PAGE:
I was given the opportunity to “gift” one of these experiences to Drex, and the entire thing was a surprise to him until he received a final letter revealing my involvement.
He told me it was “totally weird” and that he thought at first he was being pranked.
The story I sent him was Tempus Fugit, which he found to be a bit confusing. There are a few other genres of experience, including a couple that are okay for families, and a couple of more horror-like ones that are definitely not.
Now that I’ve sent one, I want to be a recipient! I’m curious to experience the strange storytelling for myself.
Podcast festivals hit Toronto, Vancouver in November
There’s a podcast for everyone these days, and if you want a chance to see the people behind the microphones, check out the Hot Docs Podcast Festival, dropping into the Ted Rogers Cinema in Toronto for five days from November 1 through November 5.
Highlight event: LeVar Burton from Reading Rainbow doing a live reading Friday, November 2 at 6:30 p.m.
Starting a few days later is the inaugural Vancouver Podcast Festival, which runs November 8 to November 10 at a number of venues in downtown Vancouver.
Highlight event: Harry Potter Podfest at the VPL at 11 a.m. on November 10. This one is free.
Assassin’s Creed Odyssey sheds some baggage and shows off a tantalizing new approach to open world games
The new Assassin’s Creed game from Ubisoft is quite unlike the others in the blockbuster franchise.
For one, it’s set before the time established by the previous games as when the Brotherhood of Assassin’s was created. That’s easily dealt with by the narrative. The more prominent shift is away from the strictly stealth-based assassination simulation of the early games, where you needed to escape the chase by hiding in nooks and crannies or crowds of people.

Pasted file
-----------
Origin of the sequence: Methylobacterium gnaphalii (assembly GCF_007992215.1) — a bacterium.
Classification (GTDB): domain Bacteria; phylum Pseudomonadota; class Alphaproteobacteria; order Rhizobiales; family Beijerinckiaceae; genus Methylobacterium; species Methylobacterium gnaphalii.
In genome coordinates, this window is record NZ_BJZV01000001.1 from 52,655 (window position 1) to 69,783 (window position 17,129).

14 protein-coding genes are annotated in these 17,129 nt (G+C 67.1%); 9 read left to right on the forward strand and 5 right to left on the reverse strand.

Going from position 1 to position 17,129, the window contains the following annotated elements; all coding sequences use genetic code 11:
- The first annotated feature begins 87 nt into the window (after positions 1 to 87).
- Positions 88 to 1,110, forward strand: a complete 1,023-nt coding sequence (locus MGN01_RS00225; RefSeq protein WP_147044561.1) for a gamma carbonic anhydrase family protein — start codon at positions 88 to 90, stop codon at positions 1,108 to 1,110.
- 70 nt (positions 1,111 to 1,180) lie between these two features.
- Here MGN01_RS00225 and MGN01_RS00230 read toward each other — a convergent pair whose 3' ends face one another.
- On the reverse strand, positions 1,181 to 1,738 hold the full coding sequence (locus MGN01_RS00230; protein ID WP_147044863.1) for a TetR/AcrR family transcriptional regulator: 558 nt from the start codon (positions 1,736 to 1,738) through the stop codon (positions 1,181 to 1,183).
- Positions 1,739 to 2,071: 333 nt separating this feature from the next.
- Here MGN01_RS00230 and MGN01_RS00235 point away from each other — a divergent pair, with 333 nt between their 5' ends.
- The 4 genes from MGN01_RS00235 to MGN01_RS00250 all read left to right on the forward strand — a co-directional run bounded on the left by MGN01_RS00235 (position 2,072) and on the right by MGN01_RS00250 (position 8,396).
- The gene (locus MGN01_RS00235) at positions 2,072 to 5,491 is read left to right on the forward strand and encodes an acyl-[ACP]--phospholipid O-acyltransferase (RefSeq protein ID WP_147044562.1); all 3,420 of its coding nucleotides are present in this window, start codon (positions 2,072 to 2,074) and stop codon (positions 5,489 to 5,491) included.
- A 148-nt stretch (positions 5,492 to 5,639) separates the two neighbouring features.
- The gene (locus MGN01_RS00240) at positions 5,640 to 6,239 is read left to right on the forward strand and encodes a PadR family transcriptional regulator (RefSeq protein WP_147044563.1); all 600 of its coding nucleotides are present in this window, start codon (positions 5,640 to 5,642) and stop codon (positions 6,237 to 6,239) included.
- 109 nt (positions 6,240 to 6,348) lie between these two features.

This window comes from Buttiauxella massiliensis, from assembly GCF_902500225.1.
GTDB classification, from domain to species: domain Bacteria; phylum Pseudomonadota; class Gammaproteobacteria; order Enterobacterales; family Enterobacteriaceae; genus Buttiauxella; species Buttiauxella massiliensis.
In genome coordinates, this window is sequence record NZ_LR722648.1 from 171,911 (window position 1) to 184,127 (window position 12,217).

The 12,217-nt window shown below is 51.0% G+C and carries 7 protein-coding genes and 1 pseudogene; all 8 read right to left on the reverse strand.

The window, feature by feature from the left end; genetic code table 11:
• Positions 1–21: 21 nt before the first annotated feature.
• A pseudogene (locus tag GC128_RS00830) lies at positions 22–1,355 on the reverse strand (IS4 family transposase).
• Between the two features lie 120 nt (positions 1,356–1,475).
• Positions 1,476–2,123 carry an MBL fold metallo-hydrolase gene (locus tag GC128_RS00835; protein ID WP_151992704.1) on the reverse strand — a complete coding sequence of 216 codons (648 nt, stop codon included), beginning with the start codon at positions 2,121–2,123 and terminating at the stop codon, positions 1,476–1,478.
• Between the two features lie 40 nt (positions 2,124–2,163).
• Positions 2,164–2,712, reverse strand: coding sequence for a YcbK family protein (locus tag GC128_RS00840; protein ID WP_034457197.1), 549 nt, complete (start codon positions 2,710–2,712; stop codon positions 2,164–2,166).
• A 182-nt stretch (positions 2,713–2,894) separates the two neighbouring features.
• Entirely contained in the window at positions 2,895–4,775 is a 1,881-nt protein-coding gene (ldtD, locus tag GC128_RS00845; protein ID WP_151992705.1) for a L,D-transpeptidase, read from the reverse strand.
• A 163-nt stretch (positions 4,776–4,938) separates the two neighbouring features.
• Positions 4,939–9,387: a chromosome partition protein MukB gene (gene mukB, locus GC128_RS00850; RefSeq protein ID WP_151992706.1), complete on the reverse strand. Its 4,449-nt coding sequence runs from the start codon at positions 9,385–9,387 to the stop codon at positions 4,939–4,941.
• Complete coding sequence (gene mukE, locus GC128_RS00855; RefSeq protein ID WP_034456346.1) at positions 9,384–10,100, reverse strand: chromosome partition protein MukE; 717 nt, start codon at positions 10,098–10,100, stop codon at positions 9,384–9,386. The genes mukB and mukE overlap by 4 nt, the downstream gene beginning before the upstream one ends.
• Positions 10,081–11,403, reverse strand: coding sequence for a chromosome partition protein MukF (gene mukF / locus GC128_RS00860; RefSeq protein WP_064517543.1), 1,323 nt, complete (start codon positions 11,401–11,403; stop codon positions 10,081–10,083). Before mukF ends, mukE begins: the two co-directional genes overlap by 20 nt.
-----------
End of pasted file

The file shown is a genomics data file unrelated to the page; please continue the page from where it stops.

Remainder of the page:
Instead, Odyssey puts you in a more organic, freeform system in which you have more freedom to come up with your own approach. It’s akin to the way other games like Horizon Zero Dawn and Far Cry are presenting open world experiences.
With developed led by Ubisoft Quebec and available for PS4, Switch, Windows, and Xbox One, you become immersed in the world of Ancient Greece just a generation after the Greco-Persian War of the fifth century BCE. It’s takes its initial inspiration from the battle in which Leonidas and the Spartans confronted Xerxes and the Persian army, a tale documented by Herodotus.
The Greek historian is prominent in Odyssey, just as real-life figures have appeared in all Assassin’s Creed games before. The central character you embody is a mercenary of Spartan origin who gets caught up in the political shifts of the time.
You get to choose whether your character is male or female (I played as the very able Kassandra, wonderfully performed by Canadian actor Melissanthi Mahut). You make other decisions, too, and they all impact that game you play to some degree.
And while you aren’t an assassin here, the way you were in previous Assassin’s Creed games, you are a capable killer when you need to be. I confess to missing the pure stealth tactics of those early games, but Odyssey is fluid and dynamic and easy to enjoy.
You may find that the activities get tedious after a while. Tedium is part of any open world game. The trick for the developer is to craft a world that people want to spend time in so that it doesn’t feel boring doing the same things over and over again.
That’s certainly true of Odyssey. The developers crafted a deep and engaging story with crisp characters and varied connections. I was playing for about 20 hours before I started to really notice the grind.
And what drove me forward was the notion that I had just unravelled another twist in the web of intrigue anchoring the narrative.
Assassin’s Creed may be more about solving whodunnits than sneaking around to perform assassinations, but it’s a shift that makes Odyssey one of the best Assassin’s Creed games in years.